Developer / Publisher – Cortopia AB
Price – US $19.99 / EU €.2099 / UK £16.99 / AU $31.95
Release Date – October 15th, 2019
Control Method – DS4, 2 x Moves
Pro Patch – No
Digital only – Yes
Reviewed on –PSVR (PS4 Pro)
The 3rd Wizard based title has arrived for the PSVR this year with Wands having been available across every other headset since it’s original Gear VR release back in 2016. Wands has been praised for it’s use of VR as it pits players against each in online magical duels using a variety spells and staves to protect you and deal out damage.
If you have played this on any headset then you’ll be instantly familiar with the mechanics as no matter which headset you play this on, it plays identically save for any headset specific controllers. You can use the DS4 or 2 Moves with each having distinct disadvantages and advantages over not just each other, but other headsets as well. The DS4 uses the thumbsticks to turn though defaults to head tracking to target your foes and nodes while the Moves allow for tracked hands giving you a little more freedom when it comes to aiming your spells, but at the cost of assigning turning to button presses which doesn’t feel as natural. After a very wordy tutorial which breaks down all the games various mechanics, you’re free to jump into private matches against the AI or ranked online matches to test your skills against other human foes. When you start the game, many spells are locked and need to be purchased making it a little challenging when you first start as you may be facing foes with spells you aren’t familiar with and who are much more familiar with the game. Playing against the AI is alright though the game seems to automatically match you with AI equivalent to your level essentially making them as dumb as posts in the early goings of the game. Your staff can be loaded with 4 spells (out of 25 total) and have a very nice variety ranging from defensive shields to poisonous gases, lightning strikes and a host of others. Where things get…interesting is the movement mechanics which will the most divisive topic in this game. 90 degree click-turning is the only option as is the node-based teleportation mechanic with each map having a whole bunch of pre-determined points you can move to. Most of the levels are dynamic with paths opening up or being blocked along with other level specific obstacles which adds a nice layer of strategy. Every match is 1 round with loot given out whether you win or lose and whether you face the AI or human opponents.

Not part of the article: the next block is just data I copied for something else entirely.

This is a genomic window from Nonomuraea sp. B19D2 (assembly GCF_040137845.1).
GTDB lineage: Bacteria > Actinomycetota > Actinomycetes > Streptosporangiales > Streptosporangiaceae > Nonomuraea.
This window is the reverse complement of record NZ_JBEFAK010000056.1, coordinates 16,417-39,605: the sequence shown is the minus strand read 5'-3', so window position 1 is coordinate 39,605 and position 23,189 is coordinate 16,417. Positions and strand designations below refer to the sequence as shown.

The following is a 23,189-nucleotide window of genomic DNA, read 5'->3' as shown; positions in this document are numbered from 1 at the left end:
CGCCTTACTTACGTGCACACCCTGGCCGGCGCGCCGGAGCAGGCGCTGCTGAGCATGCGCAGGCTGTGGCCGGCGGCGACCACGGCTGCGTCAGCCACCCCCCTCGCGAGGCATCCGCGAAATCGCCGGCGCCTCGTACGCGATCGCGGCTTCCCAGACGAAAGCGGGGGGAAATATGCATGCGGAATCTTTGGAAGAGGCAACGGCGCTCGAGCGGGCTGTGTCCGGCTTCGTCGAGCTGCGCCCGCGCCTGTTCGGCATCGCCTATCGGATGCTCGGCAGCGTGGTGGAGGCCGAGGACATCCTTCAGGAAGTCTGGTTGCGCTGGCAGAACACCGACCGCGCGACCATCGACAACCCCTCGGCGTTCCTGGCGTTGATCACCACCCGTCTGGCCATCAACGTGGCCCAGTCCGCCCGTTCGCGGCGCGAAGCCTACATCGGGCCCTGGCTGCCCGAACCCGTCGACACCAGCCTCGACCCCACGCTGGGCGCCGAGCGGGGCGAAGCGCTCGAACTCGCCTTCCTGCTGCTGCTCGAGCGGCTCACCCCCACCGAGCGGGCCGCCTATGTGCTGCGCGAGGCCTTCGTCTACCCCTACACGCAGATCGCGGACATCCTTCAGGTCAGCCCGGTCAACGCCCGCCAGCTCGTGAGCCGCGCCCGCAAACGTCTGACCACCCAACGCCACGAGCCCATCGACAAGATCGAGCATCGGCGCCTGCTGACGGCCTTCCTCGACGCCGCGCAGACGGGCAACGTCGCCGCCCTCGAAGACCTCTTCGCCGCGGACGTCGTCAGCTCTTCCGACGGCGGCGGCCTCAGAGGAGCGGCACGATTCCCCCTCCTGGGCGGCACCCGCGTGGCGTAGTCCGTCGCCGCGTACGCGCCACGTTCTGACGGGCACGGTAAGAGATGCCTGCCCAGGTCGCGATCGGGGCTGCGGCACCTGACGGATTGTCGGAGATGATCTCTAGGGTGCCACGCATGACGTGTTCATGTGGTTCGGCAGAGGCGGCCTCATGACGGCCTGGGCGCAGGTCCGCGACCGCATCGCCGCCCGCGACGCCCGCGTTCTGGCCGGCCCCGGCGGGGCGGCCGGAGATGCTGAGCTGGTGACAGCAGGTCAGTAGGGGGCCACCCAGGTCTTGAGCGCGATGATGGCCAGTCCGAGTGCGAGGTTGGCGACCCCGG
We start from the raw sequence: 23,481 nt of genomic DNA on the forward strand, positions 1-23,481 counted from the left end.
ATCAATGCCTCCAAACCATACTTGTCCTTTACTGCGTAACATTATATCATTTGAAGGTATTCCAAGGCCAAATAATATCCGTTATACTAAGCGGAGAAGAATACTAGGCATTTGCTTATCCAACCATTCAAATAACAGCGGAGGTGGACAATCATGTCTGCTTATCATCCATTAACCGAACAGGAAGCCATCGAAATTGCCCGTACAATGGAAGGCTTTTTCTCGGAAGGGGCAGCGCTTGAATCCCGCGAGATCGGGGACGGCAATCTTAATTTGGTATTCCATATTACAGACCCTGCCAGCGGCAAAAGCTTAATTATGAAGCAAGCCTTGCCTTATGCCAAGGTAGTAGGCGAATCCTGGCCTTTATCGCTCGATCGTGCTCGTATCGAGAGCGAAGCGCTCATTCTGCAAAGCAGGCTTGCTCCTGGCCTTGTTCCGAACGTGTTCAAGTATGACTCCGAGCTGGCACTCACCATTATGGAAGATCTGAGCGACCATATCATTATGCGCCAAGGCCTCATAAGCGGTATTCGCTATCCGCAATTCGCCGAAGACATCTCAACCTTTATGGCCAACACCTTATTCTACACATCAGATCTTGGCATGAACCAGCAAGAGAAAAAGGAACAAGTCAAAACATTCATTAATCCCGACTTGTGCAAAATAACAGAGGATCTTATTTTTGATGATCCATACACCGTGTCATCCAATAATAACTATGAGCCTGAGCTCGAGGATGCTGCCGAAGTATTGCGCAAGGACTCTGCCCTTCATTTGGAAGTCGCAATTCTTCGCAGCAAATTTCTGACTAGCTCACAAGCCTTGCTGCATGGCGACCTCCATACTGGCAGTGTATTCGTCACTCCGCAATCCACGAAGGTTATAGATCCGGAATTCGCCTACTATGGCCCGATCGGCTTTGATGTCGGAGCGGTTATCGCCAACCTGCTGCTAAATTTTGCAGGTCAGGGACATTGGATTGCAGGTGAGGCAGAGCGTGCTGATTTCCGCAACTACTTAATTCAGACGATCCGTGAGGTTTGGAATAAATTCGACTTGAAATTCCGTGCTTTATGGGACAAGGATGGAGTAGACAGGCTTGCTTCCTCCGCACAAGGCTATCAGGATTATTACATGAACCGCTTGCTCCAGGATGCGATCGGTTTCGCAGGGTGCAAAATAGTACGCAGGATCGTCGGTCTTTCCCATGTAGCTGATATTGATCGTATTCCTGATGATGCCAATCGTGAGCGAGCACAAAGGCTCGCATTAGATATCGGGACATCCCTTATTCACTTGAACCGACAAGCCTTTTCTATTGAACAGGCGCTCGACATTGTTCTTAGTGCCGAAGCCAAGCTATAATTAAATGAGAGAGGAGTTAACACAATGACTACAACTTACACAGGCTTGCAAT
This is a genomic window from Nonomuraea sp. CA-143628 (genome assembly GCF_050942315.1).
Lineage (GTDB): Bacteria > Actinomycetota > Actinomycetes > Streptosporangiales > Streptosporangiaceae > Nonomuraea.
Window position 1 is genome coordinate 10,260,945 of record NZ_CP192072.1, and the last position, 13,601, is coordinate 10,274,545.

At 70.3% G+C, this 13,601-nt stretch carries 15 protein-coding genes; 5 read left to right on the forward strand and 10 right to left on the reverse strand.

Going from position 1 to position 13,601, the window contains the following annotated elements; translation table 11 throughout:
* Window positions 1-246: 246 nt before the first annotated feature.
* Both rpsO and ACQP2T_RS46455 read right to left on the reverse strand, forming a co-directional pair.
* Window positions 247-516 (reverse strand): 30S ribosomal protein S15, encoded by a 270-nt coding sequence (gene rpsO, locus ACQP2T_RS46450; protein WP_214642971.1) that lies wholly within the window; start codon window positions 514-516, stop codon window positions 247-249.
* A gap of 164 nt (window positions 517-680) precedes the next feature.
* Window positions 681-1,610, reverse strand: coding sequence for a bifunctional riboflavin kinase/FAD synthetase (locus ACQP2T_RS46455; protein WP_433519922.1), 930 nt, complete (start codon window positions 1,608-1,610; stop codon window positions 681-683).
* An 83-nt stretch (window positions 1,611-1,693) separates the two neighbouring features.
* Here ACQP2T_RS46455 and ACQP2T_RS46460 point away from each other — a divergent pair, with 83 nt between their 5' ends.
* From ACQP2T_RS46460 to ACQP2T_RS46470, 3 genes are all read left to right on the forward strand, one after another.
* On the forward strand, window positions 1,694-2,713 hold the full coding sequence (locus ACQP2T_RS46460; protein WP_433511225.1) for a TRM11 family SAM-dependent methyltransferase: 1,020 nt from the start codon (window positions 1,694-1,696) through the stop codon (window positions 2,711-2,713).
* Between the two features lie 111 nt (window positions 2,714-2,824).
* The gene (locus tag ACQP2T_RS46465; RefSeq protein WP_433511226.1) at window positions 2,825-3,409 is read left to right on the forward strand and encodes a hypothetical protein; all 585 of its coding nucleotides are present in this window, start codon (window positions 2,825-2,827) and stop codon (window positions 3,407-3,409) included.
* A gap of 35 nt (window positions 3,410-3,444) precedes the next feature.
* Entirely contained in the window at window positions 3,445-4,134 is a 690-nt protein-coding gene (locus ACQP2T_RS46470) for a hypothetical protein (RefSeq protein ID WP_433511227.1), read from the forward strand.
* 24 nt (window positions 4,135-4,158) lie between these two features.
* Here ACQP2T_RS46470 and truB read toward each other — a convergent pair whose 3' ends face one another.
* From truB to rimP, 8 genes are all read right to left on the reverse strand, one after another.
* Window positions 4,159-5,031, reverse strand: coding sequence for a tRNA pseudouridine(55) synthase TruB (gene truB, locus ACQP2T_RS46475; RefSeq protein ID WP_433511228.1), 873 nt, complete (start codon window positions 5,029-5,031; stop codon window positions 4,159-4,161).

Wands looks pretty decent with some semi-realistic visuals spread our over a variety of stages including the interior of a temple, a train station, ruins and a bunch more that do a pretty solid job of mixing up not just the look of the game, but the gameplay as well. Stages may consist of small platforms, small and large rooms, large foyers, exterior areas with each containing individual elements that accentuate each stages differences. A huge skeleton may pop out of a large tunnel, trains may roll past you or a dangerous storm may roll in, forcing you to move your fight indoors. You can choose from a bunch of avatars with most of them needing to be unlocked with the money you earn as you play. Avatars are competently mapped and will move accordingly if the user moves in real life adding a nice little dodging mechanic to the game. Every spell has unique effects from smaller spells like shields to summoned fiery phoenix’s, blasts of lightning, poisonous gases and many more and all look great. The actual body motions are a little more awkward looking when playing against human players, but it’s not entirely unexpected given how motion mapping works when it comes to VR.